How long do you wait for a centimeter?
Let’s back up.
We already know the aorta is the major arterial vessel supplying oxygenated blood to the body. We understand that an aneurysm is a muscular weakening of any blood vessel wall that causes dilatation. When an abdominal aortic aneurysm (AAA) gets large enough, we worry that it will rupture, and the patient will die from decompensated shock.
What’s our cutoff? When is an abdominal aortic aneurysm too big? For the “average 70 kg male” that our medical journals insist on referencing (I’m 5’1” tall so excuse my bitterness), the aortic diameter measures 2.0 cm. When the diameter is greater than 150% of its normal size—i.e., greater than 3.0 cm—it’s officially an aortic aneurysm.
When do we operate? When do we decide enough is enough and surgically intervene to reduce the size of the AAA? Most vascular surgery centers establish a window of 5.0-5.5 cm aortic diameter before they decide to cut.
How would we even know to look for the aortic aneurysm in the first place? They don’t exactly elicit symptoms in patients, unless you count the severe flank pain and hematuria that occurs moments before they die. Otherwise, it’s a pretty silent problem. Instead, we find out about aortic aneurysms by screening the right population with a one-time abdominal ultrasound. According to the U.S. Preventative Services Task Force (USPSTF – rolls right off the tongue), that “right population” includes male smokers aged 65 to 75 years old (B Recommendation). If you’re a man who’s never smoked, physicians will be more selective about screening you with an ultrasound, and only a few will be checked (C Recommendation). If you’re a woman aged 65 to 75 who has smoked, there is insufficient evidence for routinely screening for AAAs (I Recommendation), and if you’re a woman who has never smoked, you’re not supposed to be screened at all (D Recommendation) – as in, the risks of screening for AAA in this population outweigh the benefits, so you shouldn’t do it.
Of course, my patient Mrs. D didn’t know any of this. Mrs. D is a 73-year-old divorced grandmother from Dunsville, Virginia who had never smoked a cigarette in her life. Rather, she said her vice was savory pies—think chicken pot pie, turkey pot pie, shepherd’s pie—both the construction and consumption thereof. Neither she, nor the dull epigastric pain she’d experienced for months, were aware that the USPSTF considered her aortic screening a “D Recommendation.” But when Mrs. D had an abdominal CT scan to explore her bowel discomfort, the radiologist couldn’t find a cause and incidentally found an abdominal aortic aneurysm, 4.6 cm in size.
Mrs. D was confused as to why this happened. I told her we don’t know exactly what causes AAAs, but that the two biggest risk factors were smoking tobacco and high cholesterol. She repeated that she’s never smoked in her life, before silently considering whether her pies were doing her in. I promised her this wasn’t the case: her cholesterol numbers were pretty good, and I’m not going to be the one who impugns pies.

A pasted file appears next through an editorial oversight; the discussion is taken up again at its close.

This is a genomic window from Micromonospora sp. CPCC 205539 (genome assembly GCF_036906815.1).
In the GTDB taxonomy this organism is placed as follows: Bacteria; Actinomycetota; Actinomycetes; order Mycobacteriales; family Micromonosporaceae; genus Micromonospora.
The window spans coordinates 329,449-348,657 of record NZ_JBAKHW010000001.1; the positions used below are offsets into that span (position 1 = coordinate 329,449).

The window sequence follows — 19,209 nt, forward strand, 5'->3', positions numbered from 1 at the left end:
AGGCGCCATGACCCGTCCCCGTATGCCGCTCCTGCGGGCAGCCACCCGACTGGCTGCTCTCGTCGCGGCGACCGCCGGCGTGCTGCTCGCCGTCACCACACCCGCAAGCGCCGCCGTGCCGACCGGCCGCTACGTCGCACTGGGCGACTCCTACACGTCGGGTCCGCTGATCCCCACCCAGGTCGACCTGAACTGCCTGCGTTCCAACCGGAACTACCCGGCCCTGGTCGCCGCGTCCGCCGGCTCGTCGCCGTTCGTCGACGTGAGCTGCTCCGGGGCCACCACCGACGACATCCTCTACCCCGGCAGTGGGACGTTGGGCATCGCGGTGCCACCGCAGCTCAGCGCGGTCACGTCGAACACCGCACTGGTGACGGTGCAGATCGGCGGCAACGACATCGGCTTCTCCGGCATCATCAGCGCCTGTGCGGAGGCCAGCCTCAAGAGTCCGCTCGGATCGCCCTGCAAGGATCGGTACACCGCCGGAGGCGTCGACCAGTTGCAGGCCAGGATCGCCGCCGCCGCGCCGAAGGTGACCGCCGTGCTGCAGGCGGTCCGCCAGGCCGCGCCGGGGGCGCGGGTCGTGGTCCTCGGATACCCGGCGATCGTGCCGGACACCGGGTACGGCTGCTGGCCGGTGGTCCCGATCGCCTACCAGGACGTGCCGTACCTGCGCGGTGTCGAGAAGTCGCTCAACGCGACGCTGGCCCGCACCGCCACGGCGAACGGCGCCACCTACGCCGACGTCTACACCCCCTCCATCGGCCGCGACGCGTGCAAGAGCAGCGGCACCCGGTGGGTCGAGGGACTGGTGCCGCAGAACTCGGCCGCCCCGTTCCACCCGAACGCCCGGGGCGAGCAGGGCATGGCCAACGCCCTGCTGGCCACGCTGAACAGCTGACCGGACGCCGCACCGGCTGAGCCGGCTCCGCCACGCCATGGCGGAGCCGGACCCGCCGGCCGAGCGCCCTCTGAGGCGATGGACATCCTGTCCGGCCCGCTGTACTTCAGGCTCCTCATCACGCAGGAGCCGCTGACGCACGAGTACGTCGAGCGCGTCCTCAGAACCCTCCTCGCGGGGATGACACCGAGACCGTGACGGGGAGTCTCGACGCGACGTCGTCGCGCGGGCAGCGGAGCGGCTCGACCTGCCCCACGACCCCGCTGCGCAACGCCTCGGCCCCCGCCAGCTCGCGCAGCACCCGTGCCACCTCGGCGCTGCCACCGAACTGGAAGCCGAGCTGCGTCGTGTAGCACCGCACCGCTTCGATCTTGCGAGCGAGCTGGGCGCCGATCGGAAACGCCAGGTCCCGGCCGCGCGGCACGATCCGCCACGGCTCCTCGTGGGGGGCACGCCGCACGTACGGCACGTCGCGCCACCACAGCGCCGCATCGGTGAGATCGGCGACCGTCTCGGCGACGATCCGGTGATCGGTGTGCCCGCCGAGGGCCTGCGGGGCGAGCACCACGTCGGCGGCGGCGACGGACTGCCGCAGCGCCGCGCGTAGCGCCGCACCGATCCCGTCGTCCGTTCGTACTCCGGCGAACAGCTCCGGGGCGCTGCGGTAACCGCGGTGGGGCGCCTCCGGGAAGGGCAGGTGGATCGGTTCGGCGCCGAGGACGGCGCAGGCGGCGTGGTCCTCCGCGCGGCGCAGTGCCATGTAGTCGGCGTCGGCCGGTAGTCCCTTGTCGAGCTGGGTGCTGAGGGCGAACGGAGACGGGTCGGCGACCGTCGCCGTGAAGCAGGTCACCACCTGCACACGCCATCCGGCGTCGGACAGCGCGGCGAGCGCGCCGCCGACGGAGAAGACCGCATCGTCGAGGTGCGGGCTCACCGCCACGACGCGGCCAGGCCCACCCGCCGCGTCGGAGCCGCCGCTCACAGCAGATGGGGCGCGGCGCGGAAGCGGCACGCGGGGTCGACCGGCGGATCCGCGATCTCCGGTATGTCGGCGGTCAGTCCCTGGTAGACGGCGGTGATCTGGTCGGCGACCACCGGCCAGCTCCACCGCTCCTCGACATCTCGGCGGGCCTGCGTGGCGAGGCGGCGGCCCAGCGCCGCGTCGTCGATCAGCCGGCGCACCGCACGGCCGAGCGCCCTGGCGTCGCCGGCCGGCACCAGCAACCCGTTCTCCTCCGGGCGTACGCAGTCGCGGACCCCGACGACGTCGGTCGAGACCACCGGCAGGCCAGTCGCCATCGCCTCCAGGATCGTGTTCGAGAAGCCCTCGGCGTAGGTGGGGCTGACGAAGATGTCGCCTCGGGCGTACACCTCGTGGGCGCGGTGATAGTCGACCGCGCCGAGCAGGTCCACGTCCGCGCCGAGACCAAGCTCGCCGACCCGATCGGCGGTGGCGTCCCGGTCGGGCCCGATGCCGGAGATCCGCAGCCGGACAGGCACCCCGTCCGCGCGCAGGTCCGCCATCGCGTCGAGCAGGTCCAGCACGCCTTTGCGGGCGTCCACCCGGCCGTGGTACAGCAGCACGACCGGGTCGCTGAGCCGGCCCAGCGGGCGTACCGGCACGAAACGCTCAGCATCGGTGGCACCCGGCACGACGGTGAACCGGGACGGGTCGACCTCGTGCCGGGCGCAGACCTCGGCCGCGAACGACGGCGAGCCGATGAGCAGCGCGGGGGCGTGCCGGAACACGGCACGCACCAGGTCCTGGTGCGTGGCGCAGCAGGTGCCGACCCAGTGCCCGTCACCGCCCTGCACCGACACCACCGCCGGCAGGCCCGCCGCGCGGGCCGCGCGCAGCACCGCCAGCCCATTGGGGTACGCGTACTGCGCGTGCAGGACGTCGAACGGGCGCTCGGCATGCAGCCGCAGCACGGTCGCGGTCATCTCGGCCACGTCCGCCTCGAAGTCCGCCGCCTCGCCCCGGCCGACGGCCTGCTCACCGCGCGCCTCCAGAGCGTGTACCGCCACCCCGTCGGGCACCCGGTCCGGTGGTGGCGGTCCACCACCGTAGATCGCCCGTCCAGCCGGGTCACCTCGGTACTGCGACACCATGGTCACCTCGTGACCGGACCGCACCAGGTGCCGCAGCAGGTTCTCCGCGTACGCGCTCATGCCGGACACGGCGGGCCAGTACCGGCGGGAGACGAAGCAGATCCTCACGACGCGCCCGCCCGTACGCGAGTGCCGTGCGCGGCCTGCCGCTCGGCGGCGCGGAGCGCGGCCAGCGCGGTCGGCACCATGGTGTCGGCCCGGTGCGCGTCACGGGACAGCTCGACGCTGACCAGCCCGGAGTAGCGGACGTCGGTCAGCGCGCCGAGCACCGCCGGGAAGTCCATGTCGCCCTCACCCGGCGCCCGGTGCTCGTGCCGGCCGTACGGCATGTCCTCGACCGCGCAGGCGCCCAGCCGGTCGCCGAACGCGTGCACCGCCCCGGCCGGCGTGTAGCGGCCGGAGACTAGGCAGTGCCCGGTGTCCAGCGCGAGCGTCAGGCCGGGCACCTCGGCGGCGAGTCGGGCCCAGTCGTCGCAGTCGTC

So, what do we do now? The two most unwelcome words in primary care: watchful waiting.
The surveillance interval guidelines for AAAs are murky at best, and vary wildly by organization and country. In the U.S., consensus recommendations (for the epidemiologists keeping score, that is SOR C level assuredness) dictate that we can wait one year for any abdominal aortic aneurysms measuring 4.5 to 5.4 cm before performing a repeat surveillance abdominal CT scan.
There were a few problems with waiting a year for a scan, beyond Mrs. D worrying that this thing would blow up inside her. She wouldn’t be around this part of Virginia next March. Mrs. D would be living for a few months with her sister in Prince George, Virginia, and couldn’t drive the 1 hour and 15 minutes to the Tappahannock imaging center because her car recently died on Route 17 (her engine’s water pump failed while she was delivering a rabbit pie to an old high school friend). Mrs. D also knows that her sister uses her own car for work, and there are no public transportation options between the two counties. It doesn’t help that the only imaging center where most of the CT scan costs will be covered under Medicare is, again, in Tappahannock.
These reasons seemed much more valid to me than a consensus guideline to scan Mrs. D’s AAA in 1 year. So, to our original question:
How long do you wait for a centimeter?
In this case, we waited just 6 months. Not because of conflicting abdominal aortic aneurysm data, but to assuage a woman’s very reasonable fears. And to make sure she could get the imaging study done at a feasible cost — and because of broken water pumps and rabbit pies.